For those unfamiliar with the process, you should understand that the result of a custom fitting is NOT the production of a newly manufactured, unfamiliar brand of clubs that are built from scratch for you. What actually happens, once your fitter has zeroed in on your personalised specifications, is that those details are communicated to your club manufacturer of choice (e.g., TaylorMade, Callaway, Titleist, Cobra, etc.) through a “special order” and that company then makes modifications to their standard clubs so that they are customised to your unique needs.
So, the end result is that you’ll then have the same popular brand-name clubs that you’ve read about and seen in all the golf shops, except that yours will have been modified to reflect the precise specifications that you and your fitter have painstakingly developed.
What Should You Bring to a Golf Club Fitting?
Well, obviously you’ll need to bring your current set of clubs. You’ll be hitting a lot of shots with them to enable the fitter to gather all the initial swing data. Besides that, just make sure you’re well rested and prepared to make a significant number of golf swings.
How Long Does a Golf Club Fitting Take?
Well, it depends. Each fitter will be slightly different in terms of their approach and thoroughness. Also, the timeframe will obviously change depending on whether you’re focusing on just one club or an entire set. On the low end, it should take about an hour. On the high end (for a full set), it could take as much as 2 ½ hours.
How Much Does a Golf Club Fitting Cost?
Once again, the answer is: it depends. Primarily it depends on where you go for the fitting. There’s a wide range of possible costs that you might see, based upon whether the fitter is a local golf professional or whether the fitter is employed by one of the large corporate entities that focus specifically on custom fitting services (e.g., GolfTec or Club Champion).
A common pricing structure is to charge one cost when assessing and customising one individual club (e.g., your driver), and a higher cost if the golfer wants to have an entire set of clubs customised. Individual golf club fitting costs will range anywhere from $50 to $125, while complete sets generally range between $250 up to about $400.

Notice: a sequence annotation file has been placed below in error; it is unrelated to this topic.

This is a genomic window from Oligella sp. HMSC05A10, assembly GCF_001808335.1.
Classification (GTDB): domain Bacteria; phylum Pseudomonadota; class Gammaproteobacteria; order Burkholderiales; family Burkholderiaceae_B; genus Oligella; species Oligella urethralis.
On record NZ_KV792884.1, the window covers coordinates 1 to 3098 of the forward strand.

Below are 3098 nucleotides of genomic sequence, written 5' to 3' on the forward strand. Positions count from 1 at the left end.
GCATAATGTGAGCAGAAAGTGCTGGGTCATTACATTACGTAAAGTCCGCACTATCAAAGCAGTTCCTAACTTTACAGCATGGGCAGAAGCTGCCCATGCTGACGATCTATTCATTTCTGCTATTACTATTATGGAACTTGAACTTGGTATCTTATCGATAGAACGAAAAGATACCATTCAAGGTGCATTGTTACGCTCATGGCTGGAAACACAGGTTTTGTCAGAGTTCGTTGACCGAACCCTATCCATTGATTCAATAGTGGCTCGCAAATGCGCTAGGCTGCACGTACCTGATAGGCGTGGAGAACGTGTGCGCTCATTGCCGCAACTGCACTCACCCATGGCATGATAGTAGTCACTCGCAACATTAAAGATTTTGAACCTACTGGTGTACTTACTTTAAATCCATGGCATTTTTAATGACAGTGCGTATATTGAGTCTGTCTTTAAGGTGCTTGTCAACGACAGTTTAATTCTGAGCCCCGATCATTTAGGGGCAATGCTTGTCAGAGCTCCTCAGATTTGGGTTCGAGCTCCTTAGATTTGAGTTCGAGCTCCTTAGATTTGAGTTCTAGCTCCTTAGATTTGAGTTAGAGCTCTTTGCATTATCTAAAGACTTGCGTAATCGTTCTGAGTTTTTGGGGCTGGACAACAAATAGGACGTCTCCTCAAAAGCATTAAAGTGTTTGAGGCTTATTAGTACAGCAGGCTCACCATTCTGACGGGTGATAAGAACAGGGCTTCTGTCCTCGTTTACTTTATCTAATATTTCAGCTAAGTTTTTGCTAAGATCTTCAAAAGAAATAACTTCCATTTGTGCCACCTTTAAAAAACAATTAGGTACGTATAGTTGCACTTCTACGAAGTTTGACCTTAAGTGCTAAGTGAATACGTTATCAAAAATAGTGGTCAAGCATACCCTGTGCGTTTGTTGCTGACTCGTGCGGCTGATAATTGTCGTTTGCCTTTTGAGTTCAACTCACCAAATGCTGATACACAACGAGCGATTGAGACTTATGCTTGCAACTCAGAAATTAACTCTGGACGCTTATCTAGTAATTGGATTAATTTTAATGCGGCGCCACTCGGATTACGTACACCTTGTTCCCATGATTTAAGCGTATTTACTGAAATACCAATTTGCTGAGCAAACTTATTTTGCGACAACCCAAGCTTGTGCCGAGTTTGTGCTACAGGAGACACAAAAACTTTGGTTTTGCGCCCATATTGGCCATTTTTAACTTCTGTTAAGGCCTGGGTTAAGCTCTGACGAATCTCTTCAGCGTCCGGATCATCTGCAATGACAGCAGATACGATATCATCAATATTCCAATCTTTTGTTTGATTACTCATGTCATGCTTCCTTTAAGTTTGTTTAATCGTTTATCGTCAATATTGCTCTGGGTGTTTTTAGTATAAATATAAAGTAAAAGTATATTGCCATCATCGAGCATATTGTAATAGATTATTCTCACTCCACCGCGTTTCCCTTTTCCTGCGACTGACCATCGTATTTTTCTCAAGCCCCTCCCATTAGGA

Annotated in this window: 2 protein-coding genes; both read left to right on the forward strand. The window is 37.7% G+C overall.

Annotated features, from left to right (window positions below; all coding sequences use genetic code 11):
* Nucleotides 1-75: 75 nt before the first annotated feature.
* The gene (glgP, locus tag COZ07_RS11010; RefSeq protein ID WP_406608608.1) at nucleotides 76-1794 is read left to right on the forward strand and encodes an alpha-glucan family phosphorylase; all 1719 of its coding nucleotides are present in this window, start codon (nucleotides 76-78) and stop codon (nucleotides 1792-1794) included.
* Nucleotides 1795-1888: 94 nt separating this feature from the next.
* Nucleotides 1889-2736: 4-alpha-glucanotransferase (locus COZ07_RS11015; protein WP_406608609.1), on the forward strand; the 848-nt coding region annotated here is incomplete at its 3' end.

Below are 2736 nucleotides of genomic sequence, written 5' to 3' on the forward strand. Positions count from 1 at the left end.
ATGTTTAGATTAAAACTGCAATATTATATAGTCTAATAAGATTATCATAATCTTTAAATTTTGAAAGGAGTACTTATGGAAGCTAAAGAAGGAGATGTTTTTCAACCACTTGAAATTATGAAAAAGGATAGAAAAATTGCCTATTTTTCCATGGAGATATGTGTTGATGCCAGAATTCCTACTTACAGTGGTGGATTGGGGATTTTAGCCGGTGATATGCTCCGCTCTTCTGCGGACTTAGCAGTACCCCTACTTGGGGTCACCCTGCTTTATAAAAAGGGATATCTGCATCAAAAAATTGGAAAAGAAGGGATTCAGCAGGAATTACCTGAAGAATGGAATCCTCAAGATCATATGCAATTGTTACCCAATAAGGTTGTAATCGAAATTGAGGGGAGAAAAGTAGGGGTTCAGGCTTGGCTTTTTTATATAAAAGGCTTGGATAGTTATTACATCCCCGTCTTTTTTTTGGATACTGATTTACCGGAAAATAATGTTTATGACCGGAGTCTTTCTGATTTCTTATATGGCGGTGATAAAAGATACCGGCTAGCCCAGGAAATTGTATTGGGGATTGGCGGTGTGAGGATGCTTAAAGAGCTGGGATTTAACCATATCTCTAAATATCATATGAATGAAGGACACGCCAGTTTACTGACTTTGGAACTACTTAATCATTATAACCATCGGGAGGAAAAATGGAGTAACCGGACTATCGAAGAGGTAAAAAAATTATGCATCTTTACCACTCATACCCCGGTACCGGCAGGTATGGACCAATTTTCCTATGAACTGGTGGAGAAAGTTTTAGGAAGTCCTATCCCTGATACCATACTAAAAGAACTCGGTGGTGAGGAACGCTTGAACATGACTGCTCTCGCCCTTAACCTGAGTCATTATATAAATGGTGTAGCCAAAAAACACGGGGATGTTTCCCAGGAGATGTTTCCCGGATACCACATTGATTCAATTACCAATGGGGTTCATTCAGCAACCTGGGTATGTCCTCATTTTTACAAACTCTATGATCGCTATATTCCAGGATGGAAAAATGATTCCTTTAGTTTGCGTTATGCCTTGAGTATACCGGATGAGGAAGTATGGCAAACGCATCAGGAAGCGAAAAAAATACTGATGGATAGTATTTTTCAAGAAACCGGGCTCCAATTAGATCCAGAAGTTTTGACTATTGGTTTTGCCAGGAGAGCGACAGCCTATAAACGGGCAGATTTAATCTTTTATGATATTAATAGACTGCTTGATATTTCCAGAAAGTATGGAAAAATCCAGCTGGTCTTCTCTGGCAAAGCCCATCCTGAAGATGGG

And it should be noted that the costs mentioned above are the costs for the custom fitting service itself, not for the actual customised golf clubs. You would have to pay separately for the golf clubs that you eventually order after the fitting process is complete.
It can be stated with a fair degree of certainty that almost every golfer who goes through a custom fitting will see improved performance and lower scores. The same can’t always be said for golfers who buy “off-the-shelf.”
If you are looking for a better Return on Investment, a custom fitting is the way to go. The potential for improvement could be dramatic. Keep in mind, though: while getting custom clubs will help you improve (significantly, for many), you shouldn’t expect that you’ll make it to the Tour any time soon. You’ll still hit poor shots from time to time, but the important thing is that you’ll hit fewer of them, and they won’t be quite as punishing when they happen.
Finally, one last thought to address the inevitable concern of beginners and higher handicappers who feel that custom fitting is just for “good” players, and that they should delay a fitting until they get much better. Nothing could be further from the truth.
Although a custom fitting can help all golfers regardless of skill level, it is particularly effective for beginners and those with higher handicaps. Keep in mind that improvement can be hindered when using clubs that are ill-fitted. Swing flaws can be developed and ingrained. It is far better to develop your game using golf clubs that match your swing characteristics and don’t hamper your improvement.
For those just getting started in the game, and for those veterans who want to lower their handicap, a customised set of clubs will foster better swing mechanics, more confidence, and lower scores. And all that equates to more fun on the golf course.
- Bill Sullivan